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Intellectual Property
St. Johns University School of Law
Varadarajan, Deepa

Intellectual Property Outline

Professor Varadarajan

Fall 2012

I. Introduction

A. Theoretical foundations of IP

i. Non-excludability – excludability of tangible things is much easier to achieve than excludability of ideas.

ii. Non rivalrousness- ideas do not have the characteristic of excludability. If an idea is shared, both people can possess it. Everyone can use an idea without diminishing its value.

B. IP Doctrines

i. Utilitarian/ Incentive Theory

1. The principal objective of much of intellectual property law is the promotion of new and improved works, whether technological or expressive.

a. Trademark and related bodies of unfair competition law focus primarily on ensuring the integrity of the marketplace.

2. The Constitution expressly conditions the grant of power in the patent and copyright clause on a particular end, namely “to promote the progress of science and useful arts.”

3. Supreme court ruled in Mazer v. Stein, to grant Congress the patent and copyright power is the best way to advance public welfare.

C. Incentives to create

i. IP

ii. Business advantages

1. 1st mover advantages

iii. Prestige/Fame/reputation

1. Non economic reasons

iv. Prizes

v. Government Funding

1. The government could be useful for funding some creations but not all because the government can’t foresee certain desires.

D. Costs of IP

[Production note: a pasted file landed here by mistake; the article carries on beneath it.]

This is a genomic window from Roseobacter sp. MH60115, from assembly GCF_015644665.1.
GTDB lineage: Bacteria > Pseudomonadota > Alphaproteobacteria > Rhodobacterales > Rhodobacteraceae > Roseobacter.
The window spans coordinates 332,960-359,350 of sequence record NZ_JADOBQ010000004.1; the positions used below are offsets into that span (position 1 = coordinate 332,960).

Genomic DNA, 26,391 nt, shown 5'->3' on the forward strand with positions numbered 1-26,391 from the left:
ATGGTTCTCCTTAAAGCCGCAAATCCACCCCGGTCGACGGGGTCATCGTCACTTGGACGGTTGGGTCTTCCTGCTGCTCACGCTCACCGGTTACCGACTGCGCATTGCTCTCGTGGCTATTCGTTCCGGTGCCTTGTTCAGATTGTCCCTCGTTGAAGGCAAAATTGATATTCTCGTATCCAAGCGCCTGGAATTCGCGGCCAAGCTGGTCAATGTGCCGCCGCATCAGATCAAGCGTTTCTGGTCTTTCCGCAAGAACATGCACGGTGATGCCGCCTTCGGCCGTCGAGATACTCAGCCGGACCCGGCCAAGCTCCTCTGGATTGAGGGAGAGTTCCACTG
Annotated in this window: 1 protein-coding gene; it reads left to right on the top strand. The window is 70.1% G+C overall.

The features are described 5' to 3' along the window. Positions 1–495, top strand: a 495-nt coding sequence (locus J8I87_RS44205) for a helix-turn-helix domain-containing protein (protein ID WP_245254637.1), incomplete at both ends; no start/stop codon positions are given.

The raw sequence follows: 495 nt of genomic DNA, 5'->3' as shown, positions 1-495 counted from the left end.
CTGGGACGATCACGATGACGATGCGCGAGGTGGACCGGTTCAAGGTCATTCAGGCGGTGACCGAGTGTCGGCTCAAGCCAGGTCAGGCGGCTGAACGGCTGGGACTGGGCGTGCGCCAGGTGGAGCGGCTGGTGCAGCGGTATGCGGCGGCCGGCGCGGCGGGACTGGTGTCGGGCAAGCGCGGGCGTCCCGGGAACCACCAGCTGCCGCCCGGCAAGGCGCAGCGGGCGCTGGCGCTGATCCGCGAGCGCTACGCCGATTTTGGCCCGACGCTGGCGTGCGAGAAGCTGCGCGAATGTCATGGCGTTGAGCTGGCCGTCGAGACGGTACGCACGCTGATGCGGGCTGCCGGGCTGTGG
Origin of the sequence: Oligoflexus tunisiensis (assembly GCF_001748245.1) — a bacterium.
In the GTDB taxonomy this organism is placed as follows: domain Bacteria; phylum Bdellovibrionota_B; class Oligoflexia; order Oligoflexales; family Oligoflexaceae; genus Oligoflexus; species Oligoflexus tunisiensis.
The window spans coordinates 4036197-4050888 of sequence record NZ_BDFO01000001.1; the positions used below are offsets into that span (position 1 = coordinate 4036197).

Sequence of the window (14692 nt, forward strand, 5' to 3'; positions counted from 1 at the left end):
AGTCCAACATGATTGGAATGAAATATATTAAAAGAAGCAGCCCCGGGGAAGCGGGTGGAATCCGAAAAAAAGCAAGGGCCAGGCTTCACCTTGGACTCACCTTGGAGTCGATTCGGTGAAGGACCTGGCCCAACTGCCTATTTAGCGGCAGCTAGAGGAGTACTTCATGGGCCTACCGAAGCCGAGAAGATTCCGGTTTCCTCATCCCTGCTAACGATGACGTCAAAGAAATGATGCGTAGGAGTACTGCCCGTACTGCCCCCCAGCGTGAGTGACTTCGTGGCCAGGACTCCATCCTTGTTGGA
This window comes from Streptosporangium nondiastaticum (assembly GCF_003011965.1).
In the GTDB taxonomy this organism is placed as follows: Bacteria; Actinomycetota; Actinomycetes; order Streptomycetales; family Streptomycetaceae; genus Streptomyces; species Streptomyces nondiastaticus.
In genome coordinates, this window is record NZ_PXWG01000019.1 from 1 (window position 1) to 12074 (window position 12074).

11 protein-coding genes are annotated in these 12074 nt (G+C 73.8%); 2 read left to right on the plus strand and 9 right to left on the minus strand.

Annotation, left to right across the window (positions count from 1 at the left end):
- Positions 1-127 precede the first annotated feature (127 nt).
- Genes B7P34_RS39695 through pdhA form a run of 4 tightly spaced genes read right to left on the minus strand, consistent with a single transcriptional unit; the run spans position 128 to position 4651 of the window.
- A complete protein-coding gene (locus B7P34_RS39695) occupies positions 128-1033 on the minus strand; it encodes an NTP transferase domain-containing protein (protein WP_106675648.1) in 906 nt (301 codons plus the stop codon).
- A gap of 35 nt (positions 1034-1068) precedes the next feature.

i. Increased prices/ monopoly concerns

ii. Suppression of technology

iii. Discourages improvement and cumulative innovation

E. The goal is to find an optimal balance between the social costs of limiting diffusion of knowledge and the social benefits of providing economic incentives to create.

F. Utilitarian justification for trademark

i. Lower consumer search costs and preserve the integrity of the marketplace. Makes inventors more inclined to make the initial investment in research and development.

ii. Trademarks give producers incentives to produce goods of high, consistent quality.

iii. The first consideration is to enrich the public at large.

G. Non Utilitarian Justifications for IP

i. Natural rights/ reward for labor

1. John Locke

2. You have a natural right to the fruit of your labor and to exclude people from the fruits of your labor

3. In the natural rights framework, the creator is entitled to all the benefits attained.

a. Utilitarian views only secondarily care about this; the focus is more on society as a whole.

ii. Personhood

1. There are certain things that are so tied up in your identity that their loss would be detrimental to the person

a. Therefore people should have the right to exclude people from their property

iii. Utilitarian view is the dominant view in the US